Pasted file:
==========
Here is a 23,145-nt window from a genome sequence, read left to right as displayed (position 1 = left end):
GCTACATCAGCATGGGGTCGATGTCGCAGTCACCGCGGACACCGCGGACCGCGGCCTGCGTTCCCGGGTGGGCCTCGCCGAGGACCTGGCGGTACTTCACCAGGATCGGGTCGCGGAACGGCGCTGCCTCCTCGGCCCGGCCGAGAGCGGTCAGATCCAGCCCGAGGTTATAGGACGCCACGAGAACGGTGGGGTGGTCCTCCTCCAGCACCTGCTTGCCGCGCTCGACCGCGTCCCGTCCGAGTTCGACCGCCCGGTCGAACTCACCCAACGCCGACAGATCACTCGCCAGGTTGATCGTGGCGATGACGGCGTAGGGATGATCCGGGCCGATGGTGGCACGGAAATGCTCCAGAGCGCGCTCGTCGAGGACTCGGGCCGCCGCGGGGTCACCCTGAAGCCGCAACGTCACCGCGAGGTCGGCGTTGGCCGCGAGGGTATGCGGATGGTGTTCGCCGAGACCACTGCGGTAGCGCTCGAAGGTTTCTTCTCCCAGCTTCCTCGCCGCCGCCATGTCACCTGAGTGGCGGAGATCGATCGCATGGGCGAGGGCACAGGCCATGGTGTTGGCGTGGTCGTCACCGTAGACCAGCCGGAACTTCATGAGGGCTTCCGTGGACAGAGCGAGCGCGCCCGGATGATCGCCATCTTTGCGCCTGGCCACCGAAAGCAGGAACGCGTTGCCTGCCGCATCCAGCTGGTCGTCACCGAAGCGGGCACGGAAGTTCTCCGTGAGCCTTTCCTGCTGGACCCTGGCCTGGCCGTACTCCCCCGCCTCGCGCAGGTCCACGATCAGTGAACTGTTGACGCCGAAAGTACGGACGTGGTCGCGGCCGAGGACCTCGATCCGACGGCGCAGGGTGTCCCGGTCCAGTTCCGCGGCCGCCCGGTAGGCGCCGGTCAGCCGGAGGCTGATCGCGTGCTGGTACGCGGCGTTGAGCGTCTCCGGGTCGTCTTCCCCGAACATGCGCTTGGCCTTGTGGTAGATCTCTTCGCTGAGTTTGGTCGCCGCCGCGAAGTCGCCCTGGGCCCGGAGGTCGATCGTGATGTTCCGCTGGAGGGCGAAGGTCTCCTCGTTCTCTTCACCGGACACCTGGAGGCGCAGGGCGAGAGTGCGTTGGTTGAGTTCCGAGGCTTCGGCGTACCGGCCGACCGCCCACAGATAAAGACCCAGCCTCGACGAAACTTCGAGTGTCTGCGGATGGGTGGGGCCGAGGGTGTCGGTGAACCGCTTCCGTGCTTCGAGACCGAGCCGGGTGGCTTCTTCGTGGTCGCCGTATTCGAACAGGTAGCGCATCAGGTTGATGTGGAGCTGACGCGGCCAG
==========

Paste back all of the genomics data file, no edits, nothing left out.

Here is a 23,145-nt window from a genome sequence, read left to right as displayed (position 1 = left end):
GCTACATCAGCATGGGGTCGATGTCGCAGTCACCGCGGACACCGCGGACCGCGGCCTGCGTTCCCGGGTGGGCCTCGCCGAGGACCTGGCGGTACTTCACCAGGATCGGGTCGCGGAACGGCGCTGCCTCCTCGGCCCGGCCGAGAGCGGTCAGATCCAGCCCGAGGTTATAGGACGCCACGAGAACGGTGGGGTGGTCCTCCTCCAGCACCTGCTTGCCGCGCTCGACCGCGTCCCGTCCGAGTTCGACCGCCCGGTCGAACTCACCCAACGCCGACAGATCACTCGCCAGGTTGATCGTGGCGATGACGGCGTAGGGATGATCCGGGCCGATGGTGGCACGGAAATGCTCCAGAGCGCGCTCGTCGAGGACTCGGGCCGCCGCGGGGTCACCCTGAAGCCGCAACGTCACCGCGAGGTCGGCGTTGGCCGCGAGGGTATGCGGATGGTGTTCGCCGAGACCACTGCGGTAGCGCTCGAAGGTTTCTTCTCCCAGCTTCCTCGCCGCCGCCATGTCACCTGAGTGGCGGAGATCGATCGCATGGGCGAGGGCACAGGCCATGGTGTTGGCGTGGTCGTCACCGTAGACCAGCCGGAACTTCATGAGGGCTTCCGTGGACAGAGCGAGCGCGCCCGGATGATCGCCATCTTTGCGCCTGGCCACCGAAAGCAGGAACGCGTTGCCTGCCGCATCCAGCTGGTCGTCACCGAAGCGGGCACGGAAGTTCTCCGTGAGCCTTTCCTGCTGGACCCTGGCCTGGCCGTACTCCCCCGCCTCGCGCAGGTCCACGATCAGTGAACTGTTGACGCCGAAAGTACGGACGTGGTCGCGGCCGAGGACCTCGATCCGACGGCGCAGGGTGTCCCGGTCCAGTTCCGCGGCCGCCCGGTAGGCGCCGGTCAGCCGGAGGCTGATCGCGTGCTGGTACGCGGCGTTGAGCGTCTCCGGGTCGTCTTCCCCGAACATGCGCTTGGCCTTGTGGTAGATCTCTTCGCTGAGTTTGGTCGCCGCCGCGAAGTCGCCCTGGGCCCGGAGGTCGATCGTGATGTTCCGCTGGAGGGCGAAGGTCTCCTCGTTCTCTTCACCGGACACCTGGAGGCGCAGGGCGAGAGTGCGTTGGTTGAGTTCCGAGGCTTCGGCGTACCGGCCGACCGCCCACAGATAAAGACCCAGCCTCGACGAAACTTCGAGTGTCTGCGGATGGGTGGGGCCGAGGGTGTCGGTGAACCGCTTCCGTGCTTCGAGACCGAGCCGGGTGGCTTCTTCGTGGTCGCCGTATTCGAACAGGTAGCGCATCAGGTTGATGTGGAGCTGACGCGGCCAG